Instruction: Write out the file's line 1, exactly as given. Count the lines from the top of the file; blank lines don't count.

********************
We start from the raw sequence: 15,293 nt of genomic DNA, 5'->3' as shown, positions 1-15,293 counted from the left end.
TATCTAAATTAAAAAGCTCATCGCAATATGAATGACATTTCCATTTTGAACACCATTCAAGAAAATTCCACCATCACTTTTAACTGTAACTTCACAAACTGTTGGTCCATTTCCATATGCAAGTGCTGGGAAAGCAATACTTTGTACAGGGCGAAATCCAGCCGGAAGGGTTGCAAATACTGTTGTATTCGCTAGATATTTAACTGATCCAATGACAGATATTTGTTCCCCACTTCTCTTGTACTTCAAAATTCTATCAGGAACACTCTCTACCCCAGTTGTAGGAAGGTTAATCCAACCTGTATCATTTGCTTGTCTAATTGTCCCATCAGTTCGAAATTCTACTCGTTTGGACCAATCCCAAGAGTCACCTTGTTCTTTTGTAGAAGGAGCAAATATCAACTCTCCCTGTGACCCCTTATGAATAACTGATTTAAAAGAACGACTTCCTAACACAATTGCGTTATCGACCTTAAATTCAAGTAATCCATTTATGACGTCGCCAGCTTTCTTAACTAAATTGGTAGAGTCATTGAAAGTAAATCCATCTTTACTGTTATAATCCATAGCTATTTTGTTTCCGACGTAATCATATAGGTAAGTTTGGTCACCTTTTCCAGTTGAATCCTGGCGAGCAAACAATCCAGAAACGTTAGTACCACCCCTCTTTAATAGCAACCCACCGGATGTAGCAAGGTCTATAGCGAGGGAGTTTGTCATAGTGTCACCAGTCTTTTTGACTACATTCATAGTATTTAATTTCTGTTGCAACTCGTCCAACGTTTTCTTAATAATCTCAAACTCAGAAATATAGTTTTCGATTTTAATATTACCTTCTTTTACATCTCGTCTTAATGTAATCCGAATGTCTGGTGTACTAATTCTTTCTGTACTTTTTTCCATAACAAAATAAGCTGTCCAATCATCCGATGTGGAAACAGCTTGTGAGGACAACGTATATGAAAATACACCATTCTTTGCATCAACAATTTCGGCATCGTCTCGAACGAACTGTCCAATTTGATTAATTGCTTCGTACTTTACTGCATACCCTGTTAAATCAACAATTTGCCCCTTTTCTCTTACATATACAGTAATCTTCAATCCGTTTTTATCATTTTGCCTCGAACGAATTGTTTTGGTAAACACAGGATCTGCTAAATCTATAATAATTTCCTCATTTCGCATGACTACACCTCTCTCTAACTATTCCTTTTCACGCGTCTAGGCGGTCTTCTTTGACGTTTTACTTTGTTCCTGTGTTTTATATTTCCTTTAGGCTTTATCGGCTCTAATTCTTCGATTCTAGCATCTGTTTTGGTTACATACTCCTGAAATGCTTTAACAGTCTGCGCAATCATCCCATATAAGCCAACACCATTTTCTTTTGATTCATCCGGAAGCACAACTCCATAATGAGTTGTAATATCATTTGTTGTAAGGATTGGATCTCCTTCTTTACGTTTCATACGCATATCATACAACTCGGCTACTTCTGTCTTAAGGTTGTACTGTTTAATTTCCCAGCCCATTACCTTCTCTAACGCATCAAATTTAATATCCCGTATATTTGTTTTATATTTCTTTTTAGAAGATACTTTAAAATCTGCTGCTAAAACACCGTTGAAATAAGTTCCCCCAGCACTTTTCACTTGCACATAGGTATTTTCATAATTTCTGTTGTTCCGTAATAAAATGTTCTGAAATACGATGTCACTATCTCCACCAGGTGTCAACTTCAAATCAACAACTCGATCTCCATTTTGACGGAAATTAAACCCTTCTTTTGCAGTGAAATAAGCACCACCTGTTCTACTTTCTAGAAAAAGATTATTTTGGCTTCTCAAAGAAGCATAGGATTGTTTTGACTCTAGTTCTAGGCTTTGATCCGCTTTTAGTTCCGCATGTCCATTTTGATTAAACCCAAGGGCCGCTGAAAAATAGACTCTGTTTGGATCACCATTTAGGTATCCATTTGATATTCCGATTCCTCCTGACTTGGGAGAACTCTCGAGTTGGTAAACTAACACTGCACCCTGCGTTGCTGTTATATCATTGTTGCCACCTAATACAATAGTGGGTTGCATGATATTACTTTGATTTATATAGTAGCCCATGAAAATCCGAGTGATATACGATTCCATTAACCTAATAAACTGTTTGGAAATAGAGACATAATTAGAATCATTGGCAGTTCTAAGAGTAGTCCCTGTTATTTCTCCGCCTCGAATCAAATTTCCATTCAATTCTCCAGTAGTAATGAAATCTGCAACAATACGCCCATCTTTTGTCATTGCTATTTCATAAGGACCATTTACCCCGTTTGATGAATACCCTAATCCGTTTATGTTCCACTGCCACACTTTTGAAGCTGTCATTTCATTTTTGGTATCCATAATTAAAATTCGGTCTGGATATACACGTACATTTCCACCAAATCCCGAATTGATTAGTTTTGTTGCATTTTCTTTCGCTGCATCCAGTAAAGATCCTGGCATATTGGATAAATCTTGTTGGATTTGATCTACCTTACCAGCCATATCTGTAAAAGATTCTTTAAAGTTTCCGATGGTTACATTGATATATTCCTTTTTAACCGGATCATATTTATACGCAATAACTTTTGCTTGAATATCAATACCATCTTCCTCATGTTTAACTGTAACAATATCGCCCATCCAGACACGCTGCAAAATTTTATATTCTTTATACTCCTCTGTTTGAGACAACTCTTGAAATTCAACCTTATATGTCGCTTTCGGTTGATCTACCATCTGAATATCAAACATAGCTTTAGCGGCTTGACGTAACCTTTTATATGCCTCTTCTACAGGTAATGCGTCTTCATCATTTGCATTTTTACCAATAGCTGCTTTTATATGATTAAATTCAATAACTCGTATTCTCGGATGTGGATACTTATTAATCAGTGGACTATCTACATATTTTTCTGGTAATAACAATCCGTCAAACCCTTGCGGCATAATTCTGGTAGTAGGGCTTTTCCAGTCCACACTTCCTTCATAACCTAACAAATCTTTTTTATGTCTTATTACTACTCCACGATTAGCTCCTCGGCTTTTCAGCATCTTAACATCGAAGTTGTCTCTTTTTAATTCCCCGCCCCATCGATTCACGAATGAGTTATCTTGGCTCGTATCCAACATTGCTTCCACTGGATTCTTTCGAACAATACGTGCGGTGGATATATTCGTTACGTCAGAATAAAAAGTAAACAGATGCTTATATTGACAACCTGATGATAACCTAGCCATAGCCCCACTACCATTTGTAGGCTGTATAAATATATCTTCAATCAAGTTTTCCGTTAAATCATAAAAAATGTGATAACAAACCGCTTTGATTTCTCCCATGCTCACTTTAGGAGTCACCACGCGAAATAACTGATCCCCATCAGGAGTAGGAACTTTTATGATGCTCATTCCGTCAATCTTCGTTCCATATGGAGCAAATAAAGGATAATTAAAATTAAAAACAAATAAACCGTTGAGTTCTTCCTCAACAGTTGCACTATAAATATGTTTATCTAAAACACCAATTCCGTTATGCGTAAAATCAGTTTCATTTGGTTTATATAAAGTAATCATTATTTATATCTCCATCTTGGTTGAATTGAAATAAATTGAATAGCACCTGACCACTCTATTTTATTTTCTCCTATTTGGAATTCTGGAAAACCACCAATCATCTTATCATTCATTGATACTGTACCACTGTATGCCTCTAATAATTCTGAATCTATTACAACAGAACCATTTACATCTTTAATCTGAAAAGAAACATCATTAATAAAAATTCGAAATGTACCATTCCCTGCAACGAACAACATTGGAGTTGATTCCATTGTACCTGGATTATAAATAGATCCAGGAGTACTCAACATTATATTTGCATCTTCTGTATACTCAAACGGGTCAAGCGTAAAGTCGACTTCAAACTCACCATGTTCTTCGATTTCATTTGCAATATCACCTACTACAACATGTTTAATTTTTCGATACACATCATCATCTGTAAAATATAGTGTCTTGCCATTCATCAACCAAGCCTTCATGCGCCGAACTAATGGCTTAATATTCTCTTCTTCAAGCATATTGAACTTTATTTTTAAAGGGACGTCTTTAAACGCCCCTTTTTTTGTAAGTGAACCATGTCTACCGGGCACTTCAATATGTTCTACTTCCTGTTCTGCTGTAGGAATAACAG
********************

We start from the raw sequence: 15,293 nt of genomic DNA, 5'->3' as shown, positions 1-15,293 counted from the left end.